The agri-food industry is more than just food production. It includes all aspects of getting food from the field to our tables, and includes delivery and sales, which are a big part of this $111 billion a year industry. This is more than 6% of Canada’s GDP. It also creates 2.3 million jobs.

Keeping all of this in mind, with my private member’s motion No. M-44, expanded pathways to permanent residency for temporary foreign workers, I am asking that should this motion be adopted, our government develop and publicly release a comprehensive plan to expand pathways to permanent residency for temporary foreign workers within 120 days. This should include international students with significant work experience in sectors with persistent labour shortages.

I ask that the eligibility criteria be amended under the economic immigration programs to give more weight to significant in-Canada work experience and expand the eligible occupational categories and work experience at various levels. I am also asking that language requirements be relaxed. These workers have been able to conduct their work in a manner satisfactory to their employers and Canadian workplace safety standards; therefore, they should be considered sufficient to be permanent residents of Canada.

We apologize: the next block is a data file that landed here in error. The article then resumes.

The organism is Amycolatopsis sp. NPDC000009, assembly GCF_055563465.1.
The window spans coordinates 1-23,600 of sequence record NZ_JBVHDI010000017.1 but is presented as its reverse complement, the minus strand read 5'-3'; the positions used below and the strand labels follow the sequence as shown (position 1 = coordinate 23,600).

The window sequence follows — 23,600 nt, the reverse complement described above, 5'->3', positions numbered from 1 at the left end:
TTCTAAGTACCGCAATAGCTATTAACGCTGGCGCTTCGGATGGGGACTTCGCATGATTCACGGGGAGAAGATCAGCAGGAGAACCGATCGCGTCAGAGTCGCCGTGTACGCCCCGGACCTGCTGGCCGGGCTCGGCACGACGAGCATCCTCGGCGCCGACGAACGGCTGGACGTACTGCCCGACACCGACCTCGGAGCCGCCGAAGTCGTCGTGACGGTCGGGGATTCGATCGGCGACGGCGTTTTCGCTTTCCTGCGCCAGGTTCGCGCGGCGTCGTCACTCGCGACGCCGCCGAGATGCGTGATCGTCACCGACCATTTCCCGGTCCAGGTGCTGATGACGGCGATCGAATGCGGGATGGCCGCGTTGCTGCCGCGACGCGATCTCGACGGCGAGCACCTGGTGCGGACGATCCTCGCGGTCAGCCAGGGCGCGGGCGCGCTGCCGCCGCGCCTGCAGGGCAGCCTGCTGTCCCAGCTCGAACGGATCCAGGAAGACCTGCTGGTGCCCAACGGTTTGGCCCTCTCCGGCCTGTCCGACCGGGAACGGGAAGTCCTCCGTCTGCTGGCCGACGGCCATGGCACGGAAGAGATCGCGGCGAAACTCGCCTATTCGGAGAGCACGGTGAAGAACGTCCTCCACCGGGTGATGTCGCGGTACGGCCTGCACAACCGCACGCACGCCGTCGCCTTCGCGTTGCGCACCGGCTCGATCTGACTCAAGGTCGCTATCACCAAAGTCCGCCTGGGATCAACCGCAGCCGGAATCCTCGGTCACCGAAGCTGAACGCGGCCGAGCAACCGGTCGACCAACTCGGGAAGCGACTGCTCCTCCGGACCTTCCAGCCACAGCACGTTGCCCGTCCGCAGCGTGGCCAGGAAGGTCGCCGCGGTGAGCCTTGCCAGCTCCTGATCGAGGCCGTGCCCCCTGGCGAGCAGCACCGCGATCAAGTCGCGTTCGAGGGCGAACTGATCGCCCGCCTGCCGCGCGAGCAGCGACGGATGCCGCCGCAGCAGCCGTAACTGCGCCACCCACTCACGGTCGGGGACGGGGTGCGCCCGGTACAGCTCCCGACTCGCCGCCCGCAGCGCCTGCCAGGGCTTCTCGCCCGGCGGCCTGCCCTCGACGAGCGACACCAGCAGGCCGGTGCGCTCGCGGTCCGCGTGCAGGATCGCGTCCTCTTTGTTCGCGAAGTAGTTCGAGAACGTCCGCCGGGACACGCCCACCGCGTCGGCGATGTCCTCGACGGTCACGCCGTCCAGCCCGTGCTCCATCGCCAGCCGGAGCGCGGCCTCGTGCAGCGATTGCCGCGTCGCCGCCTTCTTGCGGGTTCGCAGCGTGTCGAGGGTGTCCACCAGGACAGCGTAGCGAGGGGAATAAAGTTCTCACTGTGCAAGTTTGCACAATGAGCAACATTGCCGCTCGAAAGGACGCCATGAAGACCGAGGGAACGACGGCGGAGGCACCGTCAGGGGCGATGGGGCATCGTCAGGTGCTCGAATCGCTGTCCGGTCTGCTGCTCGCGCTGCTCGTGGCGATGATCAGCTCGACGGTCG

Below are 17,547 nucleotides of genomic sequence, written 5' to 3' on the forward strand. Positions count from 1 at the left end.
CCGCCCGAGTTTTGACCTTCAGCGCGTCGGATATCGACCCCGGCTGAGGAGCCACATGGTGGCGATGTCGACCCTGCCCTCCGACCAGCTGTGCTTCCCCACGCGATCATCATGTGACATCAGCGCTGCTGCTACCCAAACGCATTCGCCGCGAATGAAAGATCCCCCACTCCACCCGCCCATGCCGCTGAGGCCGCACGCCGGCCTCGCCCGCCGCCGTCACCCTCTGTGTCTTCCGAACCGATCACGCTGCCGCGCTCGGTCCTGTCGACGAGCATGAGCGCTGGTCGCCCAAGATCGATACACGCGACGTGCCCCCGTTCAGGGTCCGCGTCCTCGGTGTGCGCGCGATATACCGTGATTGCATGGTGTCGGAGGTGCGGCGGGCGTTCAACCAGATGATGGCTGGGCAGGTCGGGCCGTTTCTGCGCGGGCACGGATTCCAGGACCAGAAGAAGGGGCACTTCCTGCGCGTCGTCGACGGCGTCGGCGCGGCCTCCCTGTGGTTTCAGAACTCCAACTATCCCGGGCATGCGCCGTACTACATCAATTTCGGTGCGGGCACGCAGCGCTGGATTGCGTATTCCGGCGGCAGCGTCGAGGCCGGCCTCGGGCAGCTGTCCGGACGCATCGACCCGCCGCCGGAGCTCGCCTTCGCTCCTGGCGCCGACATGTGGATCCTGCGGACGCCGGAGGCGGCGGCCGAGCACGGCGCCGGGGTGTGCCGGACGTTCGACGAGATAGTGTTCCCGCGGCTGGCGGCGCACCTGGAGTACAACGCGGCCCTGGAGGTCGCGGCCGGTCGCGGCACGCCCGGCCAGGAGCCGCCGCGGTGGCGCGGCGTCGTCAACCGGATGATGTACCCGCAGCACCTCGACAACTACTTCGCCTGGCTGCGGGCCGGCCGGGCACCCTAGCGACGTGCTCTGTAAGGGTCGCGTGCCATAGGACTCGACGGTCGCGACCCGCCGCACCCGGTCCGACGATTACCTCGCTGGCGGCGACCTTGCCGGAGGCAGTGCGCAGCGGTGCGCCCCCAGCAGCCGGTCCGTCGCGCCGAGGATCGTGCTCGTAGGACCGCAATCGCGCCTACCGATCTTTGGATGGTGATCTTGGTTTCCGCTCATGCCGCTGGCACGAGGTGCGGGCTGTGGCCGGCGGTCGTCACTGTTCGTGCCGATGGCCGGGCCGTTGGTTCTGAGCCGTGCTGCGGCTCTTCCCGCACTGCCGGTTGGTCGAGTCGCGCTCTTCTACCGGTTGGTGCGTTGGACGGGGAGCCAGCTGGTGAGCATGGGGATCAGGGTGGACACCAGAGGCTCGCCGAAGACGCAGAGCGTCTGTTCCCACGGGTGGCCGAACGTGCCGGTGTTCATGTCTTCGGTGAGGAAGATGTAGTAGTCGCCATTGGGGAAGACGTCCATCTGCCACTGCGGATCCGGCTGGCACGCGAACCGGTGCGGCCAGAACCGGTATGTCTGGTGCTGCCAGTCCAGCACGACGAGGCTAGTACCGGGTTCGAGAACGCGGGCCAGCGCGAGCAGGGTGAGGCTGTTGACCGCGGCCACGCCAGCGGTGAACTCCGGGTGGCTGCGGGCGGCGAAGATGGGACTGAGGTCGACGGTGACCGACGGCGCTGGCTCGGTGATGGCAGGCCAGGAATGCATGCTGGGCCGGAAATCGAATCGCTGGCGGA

This plan should also examine evidence and data gathered from recent programs such as TRPR, the Atlantic immigration program, the rural and northern immigration pilot, the agri-food pilot and the provincial nominee program. It should also incorporate this data on labour markets and skills shortages to align policy on immigrant selection with persistent labour gaps. These programs and data will provide important region- and industry-specific data to align policy with the diverse needs across our country to ensure appropriate geographic distribution of immigration and encourage immigrant retention in smaller communities. We are a country of not only geographic diversity but also linguistic diversity. This plan should also find ways to increase francophone immigration across Canada.